Music Files

If you have an android phone you probably use it for music. And when it comes to digital music the process can be a little overwhelming. First is the question of how to get the music, either from CDs, or through a download service. Plus what format should you use? Do you need to convert your music or will it work in the current format.

Well let me start with the music format question. Android devices will play music in any of the following formats:

TypeFormat / CodecEncoderDecoderDetailsSupported File Type(s) / Container Formats
AudioAAC LC/LTPMono/Stereo content in any combination of standard bit rates up to 160 kbps and sampling rates from 8 to 48kHz• 3GPP (.3gp)
• MPEG-4 (.mp4, .m4a)
• ADTS raw AAC (.aac, decode in Android 3.1+, encode in Android 4.0+, ADIF not supported)
• MPEG-TS (.ts, not seekable, Android 3.0+)
HE-AACv2 (enhanced AAC+)
AMR-NB4.75 to 12.2 kbps sampled @ 8kHz3GPP (.3gp)
AMR-WB9 rates from 6.60 kbit/s to 23.85 kbit/s sampled @ 16kHz3GPP (.3gp)
(Android 3.1+)
Mono/Stereo (no multichannel). Sample rates up to 48 kHz (but up to 44.1 kHz is recommended on devices with 44.1 kHz output, as the 48 to 44.1 kHz downsampler does not include a low-pass filter). 16-bit recommended; no dither applied for 24-bit.FLAC (.flac) only
MP3Mono/Stereo 8-320Kbps constant (CBR) or variable bit-rate (VBR)MP3 (.mp3)
MIDIMIDI Type 0 and 1. DLS Version 1 and 2. XMF and Mobile XMF. Support for ringtone formats RTTTL/RTX, OTA, and iMelody• Type 0 and 1 (.mid, .xmf, .mxmf)
• RTTTL/RTX (.rtttl, .rtx)
• OTA (.ota)
• iMelody (.imy)
Vorbis• Ogg (.ogg)
• Matroska (.mkv, Android 4.0+)
PCM/WAVE8- and 16-bit linear PCM (rates up to limit of hardware)WAVE (.wav)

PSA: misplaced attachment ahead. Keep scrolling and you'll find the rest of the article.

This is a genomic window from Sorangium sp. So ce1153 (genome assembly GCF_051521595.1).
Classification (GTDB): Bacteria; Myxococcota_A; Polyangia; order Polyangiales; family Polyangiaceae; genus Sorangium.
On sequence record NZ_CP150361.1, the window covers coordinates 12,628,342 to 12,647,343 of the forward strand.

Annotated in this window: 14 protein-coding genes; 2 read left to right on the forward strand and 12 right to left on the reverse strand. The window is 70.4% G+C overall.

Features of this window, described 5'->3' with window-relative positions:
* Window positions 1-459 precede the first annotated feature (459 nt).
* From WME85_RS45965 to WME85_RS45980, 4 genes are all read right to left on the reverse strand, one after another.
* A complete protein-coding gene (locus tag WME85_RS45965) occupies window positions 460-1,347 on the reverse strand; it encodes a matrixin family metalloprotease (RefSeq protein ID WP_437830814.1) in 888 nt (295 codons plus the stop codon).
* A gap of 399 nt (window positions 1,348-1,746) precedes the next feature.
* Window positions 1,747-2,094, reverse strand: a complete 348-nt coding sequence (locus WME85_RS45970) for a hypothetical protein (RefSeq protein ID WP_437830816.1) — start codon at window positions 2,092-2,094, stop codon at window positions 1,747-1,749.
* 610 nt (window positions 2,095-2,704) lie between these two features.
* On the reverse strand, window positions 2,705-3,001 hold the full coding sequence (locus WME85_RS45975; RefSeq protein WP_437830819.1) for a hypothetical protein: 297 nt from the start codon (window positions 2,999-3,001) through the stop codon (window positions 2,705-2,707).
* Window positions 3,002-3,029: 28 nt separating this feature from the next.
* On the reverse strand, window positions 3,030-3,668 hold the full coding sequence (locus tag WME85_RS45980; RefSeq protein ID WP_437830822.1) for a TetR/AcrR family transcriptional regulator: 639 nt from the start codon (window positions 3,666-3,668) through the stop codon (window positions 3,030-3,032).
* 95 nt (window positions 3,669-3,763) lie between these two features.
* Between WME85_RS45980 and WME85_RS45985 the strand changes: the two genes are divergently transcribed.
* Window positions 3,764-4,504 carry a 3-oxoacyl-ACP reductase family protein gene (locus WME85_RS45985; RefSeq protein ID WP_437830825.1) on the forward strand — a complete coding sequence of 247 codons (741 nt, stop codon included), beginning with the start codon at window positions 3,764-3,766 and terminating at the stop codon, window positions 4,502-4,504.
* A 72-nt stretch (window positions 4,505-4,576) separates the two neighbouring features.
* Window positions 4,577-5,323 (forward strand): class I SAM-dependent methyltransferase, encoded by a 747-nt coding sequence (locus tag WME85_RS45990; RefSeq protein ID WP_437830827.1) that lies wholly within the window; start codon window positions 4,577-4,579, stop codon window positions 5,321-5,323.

Seems a bit confusing?  Well right off the bat:  Wave and MIDI are formats that you don’t see too much anymore.  WAV is uncompressed so you end up with large file sizes and MIDI is a digital form of music that is transferred in digital form so it sounds more like an old school phone ringtone.  You won’t run into either of these two much anymore…  Also AMR/3GP were designed for use on 2G/3G phones, also a format that you don’t see too much.

What we have left in the list are MP3, which is the most common of formats, along with AAC, which wikipedia describes as: “Designed to be the successor of the MP3 format”.  They also state that it has better sound quality at similar bitrates.  Basically saying that it sounds better at a similar (or smaller) file size.  So the main 2 that you are going to see are AAC and MP3.

The other 2 (OGG and FLAC) are open file formats.  FLAC is a lossless format, meaning that it plays the music back without any form or modification like the popular formats do.  OGG can be both a lossy and lossless, depending on the file itself.  Both of these 2 are a lot less popular, mainly because the file sizes can be much larger.  

My suggestion based on all this info would be to go with MP3 or AAC, just because of the availability. MP3s are really easy to make from CDs, simply download an app (or use Windows Media Player, iTunes, or AmaroK).

Downloading music is also very simple.  Music purchased through a few major services (iTunes in particular) will not let you transfer your music beyond it’s devices and software.  A great alternative is the Amazon MP3 app (which is either preloaded on your phone, or is a free download on the Market) which sells it’s music files in a nonprotected MP3 file, which can be transferred wherever you want.